While COVID-19 severity in kids has been traditionally compared with its severity in adults, a recent scientific paper by Flaxman and colleagues evaluated COVID-19 deaths in children compared with other causes of death in children. This paper also compared COVID-19 deaths with those caused by other preventable diseases before a vaccine was available to protect against them. So, let’s take a look at what they found:
- Between August 1, 2021, and July 31, 2022, 821 children and young adults from birth to 19 years of age died from COVID-19. This is a very small number compared with the 82 million children and young adults in this age group, but the authors pointed out that the overall risk of death is very low among this age group, so it is more useful to evaluate COVID-19 as a cause of death relative to other causes of death among people of this age.
- Compared with other causes of death during the same period, the number of COVID-19-related deaths represented 2% of all deaths in this age group. COVID-19 was the eighth most common cause of death. If only considering disease-related causes of death, COVID-19 ranked fifth, and if only considering infectious or respiratory diseases, COVID-19 caused the most deaths.
- When the authors compared the number of deaths of young people during the study period of August 2021 through July 2022 (821 deaths) with the annual number of childhood deaths caused by other vaccine-preventable diseases in the period before those vaccines became available, they found that COVID-19 caused many more deaths. For example, measles used to cause about 495 deaths per year; chickenpox caused about 50 deaths per year; rotavirus caused 20 to 60 deaths per year; rubella caused about 17 deaths per year, and hepatitis A led to three deaths per year. Safe and effective vaccines have stopped or dramatically reduced these numbers, making the risk of these deaths unnecessary.
A link to the paper with this information can be found in the “Resources” section of this article.
When a child dies, their family and others around them are irrevocably changed, particularly because of the overwhelming sense of the child’s lost opportunity to experience life and realize their full potential in this world. Infectious diseases, a previously common cause of many childhood deaths, have been controlled for decades by safe and effective vaccines. Parents now have the opportunity to protect their children from another occasionally fatal and potentially life-changing virus with the COVID-19 vaccine. In this article, readers learned:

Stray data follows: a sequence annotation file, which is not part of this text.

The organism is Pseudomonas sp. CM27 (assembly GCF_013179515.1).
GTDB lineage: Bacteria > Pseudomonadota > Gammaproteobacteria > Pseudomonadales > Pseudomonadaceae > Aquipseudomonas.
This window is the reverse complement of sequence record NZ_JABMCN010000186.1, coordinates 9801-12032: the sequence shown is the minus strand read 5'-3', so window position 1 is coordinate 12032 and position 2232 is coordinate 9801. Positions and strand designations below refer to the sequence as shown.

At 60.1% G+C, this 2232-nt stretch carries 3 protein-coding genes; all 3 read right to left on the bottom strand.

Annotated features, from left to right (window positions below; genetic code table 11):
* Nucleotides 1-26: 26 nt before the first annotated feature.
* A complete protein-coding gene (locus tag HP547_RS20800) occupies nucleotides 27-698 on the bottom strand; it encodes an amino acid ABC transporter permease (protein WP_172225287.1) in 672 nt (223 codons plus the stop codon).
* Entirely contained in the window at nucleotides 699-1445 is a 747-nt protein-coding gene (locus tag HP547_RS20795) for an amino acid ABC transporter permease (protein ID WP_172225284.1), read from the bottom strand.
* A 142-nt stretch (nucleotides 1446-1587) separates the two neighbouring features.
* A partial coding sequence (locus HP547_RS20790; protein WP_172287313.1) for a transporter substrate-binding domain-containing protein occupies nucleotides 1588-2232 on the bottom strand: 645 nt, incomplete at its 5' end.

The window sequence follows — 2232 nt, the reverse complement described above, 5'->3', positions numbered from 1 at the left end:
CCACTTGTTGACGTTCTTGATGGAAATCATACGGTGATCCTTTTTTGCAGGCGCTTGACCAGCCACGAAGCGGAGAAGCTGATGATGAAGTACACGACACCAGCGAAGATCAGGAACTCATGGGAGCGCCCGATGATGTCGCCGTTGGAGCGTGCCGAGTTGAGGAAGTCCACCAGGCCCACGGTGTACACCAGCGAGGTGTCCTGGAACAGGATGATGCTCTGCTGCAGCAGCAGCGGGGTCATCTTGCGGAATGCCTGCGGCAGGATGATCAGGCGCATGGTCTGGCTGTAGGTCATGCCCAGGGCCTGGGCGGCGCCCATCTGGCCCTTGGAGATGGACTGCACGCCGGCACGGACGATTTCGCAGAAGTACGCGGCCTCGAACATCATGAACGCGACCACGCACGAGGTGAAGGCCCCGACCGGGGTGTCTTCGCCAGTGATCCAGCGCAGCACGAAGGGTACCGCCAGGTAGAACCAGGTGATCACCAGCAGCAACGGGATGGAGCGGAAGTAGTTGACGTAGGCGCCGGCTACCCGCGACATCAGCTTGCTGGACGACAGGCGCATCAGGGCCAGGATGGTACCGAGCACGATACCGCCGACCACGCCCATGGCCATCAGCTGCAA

- How many children have been vaccinated against COVID-19
- The benefits of vaccination compared with natural infection
- A comparison of COVID-19 deaths in children and young adults compared with other causes of death as well as other vaccine-preventable diseases
At this point, children who remain unvaccinated against COVID-19 remain unnecessarily susceptible because the risks presented by infection, no matter how small, are still greater than the risks presented by vaccination. As parents, healthcare providers, and scientists who have studied the data, we hope moving forward more parents will choose to take control against this virus and opt in to COVID-19 vaccinations for their children.
- Data related to COVID-19 vaccination rates of young children are updated every two weeks by the American Academy of Pediatrics.
- Assessment of COVID-19 deaths among children, compared with other causes (Flaxman S, Whittaker C, et al.)
- Blog addresses doctors who are promoting the notion that COVID-19 vaccine is not needed for children
- “Perspectives on COVID-19 Vaccine for Kids” video series
- Does My Child Really Need to Be Vaccinated Against COVID-19? – Dr. Hank Bernstein
- Why Should Children Get the COVID-19 Vaccine? – Dr. Paul Offit
- Questions and Answers about COVID-19 Vaccines, COVIDVaccineAnswers.org
Materials in this section are updated as new information and vaccines become available. The Vaccine Education Center staff regularly reviews materials for accuracy.
You should not consider the information in this site to be specific, professional medical advice for your personal health or for your family's personal health. You should not use it to replace any relationship with a physician or other qualified healthcare professional. For medical concerns, including decisions about vaccinations, medications and other treatments, you should always consult your physician or, in serious cases, seek immediate assistance from emergency personnel.